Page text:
Mouvement des Gilets Jaunes


           On January 1st French President Emmanuel Macron’s green tax on fuel, was to come into effect. This act was established due to Macron’s environmental political stance. Regardless of his intentions, this tax sparked a plethora of protesters across France, due to the high gas prices. Gas prices rose to over $6 per gallon. The protesting group is nicknamed the “Gilets Jaunes” for their use of bright yellow safety vests, which have become a symbol of their anger and dissatisfaction with the current French government. This began as political unrest within the French provinces, but then soon spread to Paris, bringing violent protests and riots to the city.

           The Yellow Vest protesters were originally from rural areas that would be unable to afford the higher gas prices due the long distances that they are forced to drive as a part of their daily life. This small group soon multiplied and grew to include the working and the middle class, who began protesting the slipping standard of living in France and taking a stance against Emmanuel Macron’s economic policies. They also want to bring attention to the high unemployment rates within France. The Gilets Jaunes do not have any true leadership, but are organized through social media. Their main complaint is that their incomes are too high to qualify for social welfare benefit programs, but not enough to make ends meet. President Macron is the focus of their complaints, as he has loosened labor laws and cut taxes on the rich. The fuel tax has caused the French public to view Macron as a president for the upper classes.

           The Yellow Vests movement began because French motorists are required by law to carry yellow safety jackets in their vehicle. The protesting drivers donned their vests and created roadblocks around the country to protest the excessively high gas prices. Since that act, all protesters, motorists or other, must wear the yellow vests. This idea of a uniform gives the movement a sense of identity and a common goal for the protesters.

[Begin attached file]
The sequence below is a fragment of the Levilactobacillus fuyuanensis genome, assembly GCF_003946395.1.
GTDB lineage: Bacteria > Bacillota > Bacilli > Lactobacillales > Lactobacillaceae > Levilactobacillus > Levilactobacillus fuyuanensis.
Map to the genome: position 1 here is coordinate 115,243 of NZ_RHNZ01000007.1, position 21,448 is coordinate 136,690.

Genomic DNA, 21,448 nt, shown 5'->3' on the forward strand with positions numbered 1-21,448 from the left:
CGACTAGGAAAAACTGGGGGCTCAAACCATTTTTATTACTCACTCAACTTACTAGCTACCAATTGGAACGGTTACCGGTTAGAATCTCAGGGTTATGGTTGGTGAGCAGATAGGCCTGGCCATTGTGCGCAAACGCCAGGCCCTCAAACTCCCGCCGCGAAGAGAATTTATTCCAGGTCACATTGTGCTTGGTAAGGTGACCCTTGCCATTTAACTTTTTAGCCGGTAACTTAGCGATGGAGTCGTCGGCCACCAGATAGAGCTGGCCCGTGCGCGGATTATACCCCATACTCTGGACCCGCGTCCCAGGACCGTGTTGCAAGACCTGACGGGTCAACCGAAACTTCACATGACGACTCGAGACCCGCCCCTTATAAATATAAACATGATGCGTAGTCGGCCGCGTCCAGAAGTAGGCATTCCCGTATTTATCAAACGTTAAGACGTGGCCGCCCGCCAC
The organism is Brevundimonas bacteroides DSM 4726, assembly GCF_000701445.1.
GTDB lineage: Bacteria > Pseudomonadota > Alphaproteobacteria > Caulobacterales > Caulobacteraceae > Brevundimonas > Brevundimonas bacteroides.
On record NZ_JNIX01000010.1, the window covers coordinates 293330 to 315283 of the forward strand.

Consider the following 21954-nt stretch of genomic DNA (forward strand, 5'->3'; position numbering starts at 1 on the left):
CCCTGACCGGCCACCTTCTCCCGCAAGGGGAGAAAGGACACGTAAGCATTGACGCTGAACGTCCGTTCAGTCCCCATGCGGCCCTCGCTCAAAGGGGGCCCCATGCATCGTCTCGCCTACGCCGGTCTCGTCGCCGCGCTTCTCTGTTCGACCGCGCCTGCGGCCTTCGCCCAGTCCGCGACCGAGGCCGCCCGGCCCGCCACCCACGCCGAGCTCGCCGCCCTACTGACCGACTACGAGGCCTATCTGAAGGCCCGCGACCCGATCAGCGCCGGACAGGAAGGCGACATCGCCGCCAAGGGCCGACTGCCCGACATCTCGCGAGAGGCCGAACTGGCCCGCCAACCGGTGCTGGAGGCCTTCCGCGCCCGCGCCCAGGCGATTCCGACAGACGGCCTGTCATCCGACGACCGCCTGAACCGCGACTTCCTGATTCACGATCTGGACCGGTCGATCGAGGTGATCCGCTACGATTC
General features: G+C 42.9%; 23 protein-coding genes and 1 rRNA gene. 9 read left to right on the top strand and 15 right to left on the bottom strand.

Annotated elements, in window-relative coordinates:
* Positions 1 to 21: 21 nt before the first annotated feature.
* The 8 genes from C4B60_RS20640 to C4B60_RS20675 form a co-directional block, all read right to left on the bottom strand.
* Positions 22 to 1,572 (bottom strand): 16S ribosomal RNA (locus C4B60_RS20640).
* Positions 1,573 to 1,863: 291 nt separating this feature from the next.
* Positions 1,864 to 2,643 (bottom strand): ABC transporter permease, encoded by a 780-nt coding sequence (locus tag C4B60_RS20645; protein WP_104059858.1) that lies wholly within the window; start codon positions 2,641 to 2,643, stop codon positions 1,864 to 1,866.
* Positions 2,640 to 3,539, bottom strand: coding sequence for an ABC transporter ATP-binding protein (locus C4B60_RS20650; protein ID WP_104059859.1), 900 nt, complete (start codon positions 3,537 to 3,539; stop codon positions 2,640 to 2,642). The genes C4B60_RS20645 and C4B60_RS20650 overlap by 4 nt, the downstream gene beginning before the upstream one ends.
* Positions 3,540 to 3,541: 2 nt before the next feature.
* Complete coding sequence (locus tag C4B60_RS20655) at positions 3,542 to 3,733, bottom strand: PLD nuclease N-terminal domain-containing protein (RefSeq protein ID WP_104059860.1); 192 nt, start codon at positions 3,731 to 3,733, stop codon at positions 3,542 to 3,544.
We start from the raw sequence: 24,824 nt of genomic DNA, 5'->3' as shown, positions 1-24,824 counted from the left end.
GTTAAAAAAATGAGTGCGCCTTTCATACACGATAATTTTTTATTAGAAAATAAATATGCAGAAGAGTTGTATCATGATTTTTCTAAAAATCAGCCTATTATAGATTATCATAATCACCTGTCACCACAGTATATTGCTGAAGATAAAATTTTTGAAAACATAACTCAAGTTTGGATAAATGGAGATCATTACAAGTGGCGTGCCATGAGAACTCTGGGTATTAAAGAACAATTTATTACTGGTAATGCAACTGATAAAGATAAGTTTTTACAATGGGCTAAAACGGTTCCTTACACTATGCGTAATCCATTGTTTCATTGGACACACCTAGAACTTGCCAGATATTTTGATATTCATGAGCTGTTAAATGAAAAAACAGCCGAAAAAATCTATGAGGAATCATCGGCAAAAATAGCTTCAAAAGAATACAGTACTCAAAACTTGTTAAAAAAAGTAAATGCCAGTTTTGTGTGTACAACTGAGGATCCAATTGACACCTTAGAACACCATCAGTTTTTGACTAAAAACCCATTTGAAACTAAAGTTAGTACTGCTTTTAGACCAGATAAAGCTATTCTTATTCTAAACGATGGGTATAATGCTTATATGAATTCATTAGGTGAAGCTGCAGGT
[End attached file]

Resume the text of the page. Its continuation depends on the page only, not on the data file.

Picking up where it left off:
The protests began as a simply peaceful unrest, but as the citizens began to flood into Paris, it began to turn violent. Rioters defaced the Arc de Triomphe and the Tomb of the Unknown Soldier, stole from shops, vandalized buildings and attacked the French police. Around 380 people were arrested during the protests and Paris faced an estimated 3.4 million U.S. dollars in damage. To control the riots, the French police have resorted to using tear gas, stun grenades, and even water cannons. But, this violent form of crowd control has not been able to quell the rioting masses.

           The main goals of the protesters are to get the tax on fuel repealed, the National Assembly dissolved, the minimum wage, and potentially as much as a resignation by President Macron.

           Macron has stated that he will not dissolve the fuel tax and will focus on public safety during the aggressive riots. Although President Macron’s goal was to create economic growth, he has faced many disagreements with all his reforms since taking office 18 months ago, but this has been biggest political crisis he has faced so far. The French Government has also announced plans to increase wages and create tax cuts for pensioners to help and support the middle and working classes.